Check out The Streamer page for links an an excerpt.

The Kindle Storyteller Award 2019 is a literary prize recognising outstanding writing. It is open to writers publishing in English in any genre, who publish their work through Kindle Direct Publishing between 1st May and 31 August 2019. Readers play a significant role in selecting the winner, helped by a panel of judges including various book industry experts.

Perhaps if I was aware of this contest last year, I would have finished editing the three novels I have sitting in my drawer.

Fortunately, I’m 65% through the first major edit of my YA novel and should have it done within the next week.

Unfortunately, I’ve barely scratched the surface of the 3rd edit of my crime novel, and it requires annihilating 30,000 words.

I’ve got a third manuscript sitting at the bottom of the drawer and it’s been calling to me in recent days. I thought it wouldn’t see the light of day for years to come, but maybe I was wrong. It’s the first novel I wrote and I wrote it for myself. I don’t think it’s most people’s cup of tea, seeing as it’s more like a bad acid trip than a plot-driven novel. It’s a little fucked-up.

At least for the first two, rather than shop around my YA novel and re-shop my P.I. caper, maybe I’ll send them to the Storyteller instead.

Science Fiction Robot Lady

I’m supposed to start editing the first draft of my new YA novel today, therefore I’m writing this unnecessary post in reaction to an article in the Guardian’s Culture section this past week. Freelance columnist Sarah Ditum askswhy are authors still sniffy about sci-fi?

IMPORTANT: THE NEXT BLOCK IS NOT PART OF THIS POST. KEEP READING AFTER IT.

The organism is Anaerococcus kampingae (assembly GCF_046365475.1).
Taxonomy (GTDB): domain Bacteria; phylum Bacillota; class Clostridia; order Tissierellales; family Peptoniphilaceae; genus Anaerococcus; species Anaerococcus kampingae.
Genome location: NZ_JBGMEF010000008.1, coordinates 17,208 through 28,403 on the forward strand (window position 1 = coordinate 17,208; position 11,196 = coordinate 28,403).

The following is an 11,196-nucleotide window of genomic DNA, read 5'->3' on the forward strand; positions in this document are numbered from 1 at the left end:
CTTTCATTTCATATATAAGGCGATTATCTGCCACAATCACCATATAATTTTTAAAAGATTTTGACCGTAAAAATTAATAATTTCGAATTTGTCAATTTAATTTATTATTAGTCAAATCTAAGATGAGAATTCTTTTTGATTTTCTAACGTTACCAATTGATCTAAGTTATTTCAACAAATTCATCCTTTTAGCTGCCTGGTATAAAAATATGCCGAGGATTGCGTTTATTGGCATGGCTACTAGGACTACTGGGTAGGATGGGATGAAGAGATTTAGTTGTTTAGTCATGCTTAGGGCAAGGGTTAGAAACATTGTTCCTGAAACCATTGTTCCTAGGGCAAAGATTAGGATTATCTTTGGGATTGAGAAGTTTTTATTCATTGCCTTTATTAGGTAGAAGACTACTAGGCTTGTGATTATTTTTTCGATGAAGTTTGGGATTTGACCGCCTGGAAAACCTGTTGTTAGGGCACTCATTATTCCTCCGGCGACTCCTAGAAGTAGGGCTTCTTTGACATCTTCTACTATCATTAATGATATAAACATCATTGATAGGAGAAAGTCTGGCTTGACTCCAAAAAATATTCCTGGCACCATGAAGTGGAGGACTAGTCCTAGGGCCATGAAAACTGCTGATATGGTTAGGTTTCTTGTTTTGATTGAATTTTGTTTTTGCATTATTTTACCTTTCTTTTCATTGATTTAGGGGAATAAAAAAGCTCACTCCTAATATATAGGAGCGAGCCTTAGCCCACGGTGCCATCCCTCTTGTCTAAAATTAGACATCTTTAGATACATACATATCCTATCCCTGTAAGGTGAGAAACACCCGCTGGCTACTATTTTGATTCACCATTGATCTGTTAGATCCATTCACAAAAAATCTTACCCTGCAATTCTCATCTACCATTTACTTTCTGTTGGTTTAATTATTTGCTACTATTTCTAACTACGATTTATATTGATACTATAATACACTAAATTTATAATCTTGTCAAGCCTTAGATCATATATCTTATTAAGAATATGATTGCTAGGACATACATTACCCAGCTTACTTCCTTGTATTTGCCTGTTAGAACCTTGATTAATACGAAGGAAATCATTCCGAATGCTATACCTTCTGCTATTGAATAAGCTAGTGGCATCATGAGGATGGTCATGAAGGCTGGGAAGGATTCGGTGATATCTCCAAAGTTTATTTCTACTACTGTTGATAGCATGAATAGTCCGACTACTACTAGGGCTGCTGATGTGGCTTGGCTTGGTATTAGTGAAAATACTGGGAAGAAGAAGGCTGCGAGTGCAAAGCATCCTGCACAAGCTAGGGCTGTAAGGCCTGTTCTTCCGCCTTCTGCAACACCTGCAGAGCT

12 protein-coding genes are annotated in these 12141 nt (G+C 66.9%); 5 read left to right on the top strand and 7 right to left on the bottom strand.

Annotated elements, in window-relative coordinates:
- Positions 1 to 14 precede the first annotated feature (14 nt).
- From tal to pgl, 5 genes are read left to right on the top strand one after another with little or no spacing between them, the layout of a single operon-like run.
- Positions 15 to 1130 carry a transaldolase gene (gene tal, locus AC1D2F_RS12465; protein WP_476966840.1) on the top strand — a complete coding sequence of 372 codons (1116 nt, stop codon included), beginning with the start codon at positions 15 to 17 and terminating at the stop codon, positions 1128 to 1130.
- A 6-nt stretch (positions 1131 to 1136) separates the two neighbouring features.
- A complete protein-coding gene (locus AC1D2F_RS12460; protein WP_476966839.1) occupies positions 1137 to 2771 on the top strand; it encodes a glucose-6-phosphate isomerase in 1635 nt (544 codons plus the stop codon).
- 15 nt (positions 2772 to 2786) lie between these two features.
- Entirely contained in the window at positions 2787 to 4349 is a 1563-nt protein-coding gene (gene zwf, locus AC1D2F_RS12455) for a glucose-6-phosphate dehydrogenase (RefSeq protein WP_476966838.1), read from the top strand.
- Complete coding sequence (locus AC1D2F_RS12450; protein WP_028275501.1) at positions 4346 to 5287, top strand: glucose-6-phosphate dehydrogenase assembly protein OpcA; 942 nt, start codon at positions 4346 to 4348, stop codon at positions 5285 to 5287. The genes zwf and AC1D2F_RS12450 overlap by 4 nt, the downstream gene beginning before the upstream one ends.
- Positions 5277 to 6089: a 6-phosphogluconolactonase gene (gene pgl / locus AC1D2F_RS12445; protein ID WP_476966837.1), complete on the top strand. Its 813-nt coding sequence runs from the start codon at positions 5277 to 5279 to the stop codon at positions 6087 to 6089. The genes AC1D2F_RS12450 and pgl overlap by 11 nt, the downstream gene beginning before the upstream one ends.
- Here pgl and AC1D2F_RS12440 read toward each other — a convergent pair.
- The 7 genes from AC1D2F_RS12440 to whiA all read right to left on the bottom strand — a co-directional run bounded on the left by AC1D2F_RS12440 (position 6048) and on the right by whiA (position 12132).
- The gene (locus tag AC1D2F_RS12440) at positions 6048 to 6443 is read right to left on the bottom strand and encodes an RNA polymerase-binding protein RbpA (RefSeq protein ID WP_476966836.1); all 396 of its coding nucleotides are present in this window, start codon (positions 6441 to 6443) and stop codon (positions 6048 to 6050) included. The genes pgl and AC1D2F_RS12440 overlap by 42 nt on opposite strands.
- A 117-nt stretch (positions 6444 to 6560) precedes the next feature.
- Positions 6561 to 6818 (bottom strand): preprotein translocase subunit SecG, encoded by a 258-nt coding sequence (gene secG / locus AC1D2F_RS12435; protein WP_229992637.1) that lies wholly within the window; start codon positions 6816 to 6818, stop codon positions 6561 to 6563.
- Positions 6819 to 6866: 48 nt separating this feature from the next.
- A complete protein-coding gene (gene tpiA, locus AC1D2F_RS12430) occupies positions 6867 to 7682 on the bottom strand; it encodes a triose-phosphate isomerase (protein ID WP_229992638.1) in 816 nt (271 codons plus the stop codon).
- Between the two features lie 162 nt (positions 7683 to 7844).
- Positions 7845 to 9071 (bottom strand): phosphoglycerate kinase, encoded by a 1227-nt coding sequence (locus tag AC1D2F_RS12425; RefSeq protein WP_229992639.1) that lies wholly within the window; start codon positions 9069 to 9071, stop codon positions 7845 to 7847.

The catalyst for the piece seems to be Ian McEwan’s refusal to accept that his new novel, Machines Like Me, is science fiction. It’s an alternate history story with androids (ie: it’s science fiction). Ditum politely calls McEwan’s arrogance “a whiff of genre snobbery”.

I haven’t read a lot of science fiction, at least not of the “spaceships and laser beams” variety. It is only recently that I decided to start reading more science-fictiony science fiction, because I’ve come to view it as an extremely flexible and boundless platform in which to tell a story.

When it came to classifying some of my stories, I was hesitant to label them science fiction, but not because I felt “above” the term. Quite the opposite. I was afraid I wouldn’t live up to it, that it would be misleading. Maybe the spaceships and laser beam crowd would shoot me down.

So far, I haven’t had any complaints. People know how to read blurbs and descriptions. They can tell the difference between climate change and an alien invasion.

“There could be an opening of a mental space for novelists to explore this future,” McEwan said in a recent interview, “not in terms of travelling at 10 times the speed of light in anti-gravity boots, but in actually looking at the human dilemmas.” 

Funny, I thought that’s precisely what a lot science fiction did. Ian McEwan wants to use the genre while denying and disparaging it at the same time. He’s like one of those religious conservatives staunchly preaching anti-gay rhetoric during the day, while at night he’s sitting in a toilet stall, covertly tapping toes on the men’s room floor.

Ditum points out that masterful wordsmith Margaret Atwood has softened her position on her work being classified as science fiction. Considering Frankenstein turned 200 last year, and Brave New World and Fahrenheit 451  are required reading in classrooms throughout the world, it’s about time.

Maybe it’s even time to view science fiction as a respectable literary genre.

Base image by Gerd Altmann from Pixabay